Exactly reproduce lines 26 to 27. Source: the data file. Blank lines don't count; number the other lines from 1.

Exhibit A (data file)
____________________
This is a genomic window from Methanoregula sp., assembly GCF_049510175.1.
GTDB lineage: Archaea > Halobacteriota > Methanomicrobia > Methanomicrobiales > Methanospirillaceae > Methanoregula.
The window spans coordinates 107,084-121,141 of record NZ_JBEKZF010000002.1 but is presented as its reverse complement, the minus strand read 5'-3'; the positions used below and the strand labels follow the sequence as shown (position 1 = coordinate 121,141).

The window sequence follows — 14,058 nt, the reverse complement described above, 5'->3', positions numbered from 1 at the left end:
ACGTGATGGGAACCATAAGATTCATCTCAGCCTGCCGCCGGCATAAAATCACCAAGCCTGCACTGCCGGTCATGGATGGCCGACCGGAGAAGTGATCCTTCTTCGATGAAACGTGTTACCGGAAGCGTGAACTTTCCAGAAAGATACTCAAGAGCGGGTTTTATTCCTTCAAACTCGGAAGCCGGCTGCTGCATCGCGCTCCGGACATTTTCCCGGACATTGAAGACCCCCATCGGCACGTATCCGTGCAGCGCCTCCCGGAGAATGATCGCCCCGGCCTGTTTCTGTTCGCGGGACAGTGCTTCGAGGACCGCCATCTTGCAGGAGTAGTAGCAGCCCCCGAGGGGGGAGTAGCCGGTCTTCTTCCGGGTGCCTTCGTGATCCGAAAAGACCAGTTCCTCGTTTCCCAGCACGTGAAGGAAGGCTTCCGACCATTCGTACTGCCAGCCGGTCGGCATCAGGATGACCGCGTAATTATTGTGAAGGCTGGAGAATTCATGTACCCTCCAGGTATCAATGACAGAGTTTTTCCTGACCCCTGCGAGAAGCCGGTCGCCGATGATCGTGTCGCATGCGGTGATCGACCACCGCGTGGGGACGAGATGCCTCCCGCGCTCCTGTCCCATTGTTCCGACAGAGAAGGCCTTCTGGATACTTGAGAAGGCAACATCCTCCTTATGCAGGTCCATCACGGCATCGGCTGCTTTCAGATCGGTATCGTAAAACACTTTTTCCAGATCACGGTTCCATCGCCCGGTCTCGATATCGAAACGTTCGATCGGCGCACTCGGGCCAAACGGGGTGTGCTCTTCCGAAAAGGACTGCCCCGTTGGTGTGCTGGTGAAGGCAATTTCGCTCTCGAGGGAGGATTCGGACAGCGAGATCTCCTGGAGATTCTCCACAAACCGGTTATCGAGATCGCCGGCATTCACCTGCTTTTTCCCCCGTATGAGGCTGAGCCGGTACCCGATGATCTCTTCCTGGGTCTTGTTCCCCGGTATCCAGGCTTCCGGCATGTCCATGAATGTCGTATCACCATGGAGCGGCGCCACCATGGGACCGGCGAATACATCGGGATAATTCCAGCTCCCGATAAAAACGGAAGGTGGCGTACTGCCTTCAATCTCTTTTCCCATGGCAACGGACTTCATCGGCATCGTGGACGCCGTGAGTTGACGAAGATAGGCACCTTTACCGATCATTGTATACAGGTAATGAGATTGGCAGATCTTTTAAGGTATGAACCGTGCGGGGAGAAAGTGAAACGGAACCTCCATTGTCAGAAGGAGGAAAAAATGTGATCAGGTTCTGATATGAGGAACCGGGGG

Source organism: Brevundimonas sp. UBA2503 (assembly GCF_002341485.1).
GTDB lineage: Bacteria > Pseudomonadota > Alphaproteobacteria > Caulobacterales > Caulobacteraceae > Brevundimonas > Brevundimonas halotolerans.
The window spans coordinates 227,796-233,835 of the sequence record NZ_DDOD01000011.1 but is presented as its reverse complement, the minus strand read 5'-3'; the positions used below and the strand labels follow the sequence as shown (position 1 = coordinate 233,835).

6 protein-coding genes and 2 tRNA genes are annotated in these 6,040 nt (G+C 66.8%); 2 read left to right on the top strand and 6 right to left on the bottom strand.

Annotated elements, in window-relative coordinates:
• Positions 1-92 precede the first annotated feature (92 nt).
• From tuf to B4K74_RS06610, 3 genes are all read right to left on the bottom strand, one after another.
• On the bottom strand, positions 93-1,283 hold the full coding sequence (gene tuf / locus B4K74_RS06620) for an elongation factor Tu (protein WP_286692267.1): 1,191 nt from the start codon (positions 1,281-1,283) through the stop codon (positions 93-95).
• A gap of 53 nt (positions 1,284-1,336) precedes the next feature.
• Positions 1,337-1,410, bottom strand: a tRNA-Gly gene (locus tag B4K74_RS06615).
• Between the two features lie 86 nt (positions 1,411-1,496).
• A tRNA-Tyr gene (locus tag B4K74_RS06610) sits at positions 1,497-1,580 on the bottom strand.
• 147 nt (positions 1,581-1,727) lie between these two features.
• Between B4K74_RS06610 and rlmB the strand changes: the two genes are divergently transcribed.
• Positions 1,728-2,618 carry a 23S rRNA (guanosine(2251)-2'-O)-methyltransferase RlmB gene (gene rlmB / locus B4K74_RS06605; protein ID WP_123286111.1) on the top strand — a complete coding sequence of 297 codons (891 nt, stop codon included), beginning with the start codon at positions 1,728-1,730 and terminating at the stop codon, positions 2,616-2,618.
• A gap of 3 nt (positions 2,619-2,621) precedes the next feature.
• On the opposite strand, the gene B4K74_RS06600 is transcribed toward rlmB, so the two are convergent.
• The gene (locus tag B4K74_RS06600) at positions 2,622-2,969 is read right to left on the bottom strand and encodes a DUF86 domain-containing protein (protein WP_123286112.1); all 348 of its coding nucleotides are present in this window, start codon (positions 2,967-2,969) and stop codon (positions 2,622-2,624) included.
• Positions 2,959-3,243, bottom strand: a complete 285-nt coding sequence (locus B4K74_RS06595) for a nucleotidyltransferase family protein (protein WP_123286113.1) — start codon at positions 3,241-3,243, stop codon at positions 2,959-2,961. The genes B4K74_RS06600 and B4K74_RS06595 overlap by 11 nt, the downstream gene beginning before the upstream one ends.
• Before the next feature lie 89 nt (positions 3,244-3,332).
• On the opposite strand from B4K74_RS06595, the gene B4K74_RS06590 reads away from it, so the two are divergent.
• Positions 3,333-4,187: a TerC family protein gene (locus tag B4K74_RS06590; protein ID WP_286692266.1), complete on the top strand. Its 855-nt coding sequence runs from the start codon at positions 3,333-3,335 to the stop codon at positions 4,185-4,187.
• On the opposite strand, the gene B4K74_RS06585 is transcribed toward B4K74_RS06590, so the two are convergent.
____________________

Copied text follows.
• On the opposite strand from B4K74_RS06595, the gene B4K74_RS06590 reads away from it, so the two are divergent.
• Positions 3,333-4,187: a TerC family protein gene (locus tag B4K74_RS06590; protein ID WP_286692266.1), complete on the top strand. Its 855-nt coding sequence runs from the start codon at positions 3,333-3,335 to the stop codon at positions 4,185-4,187.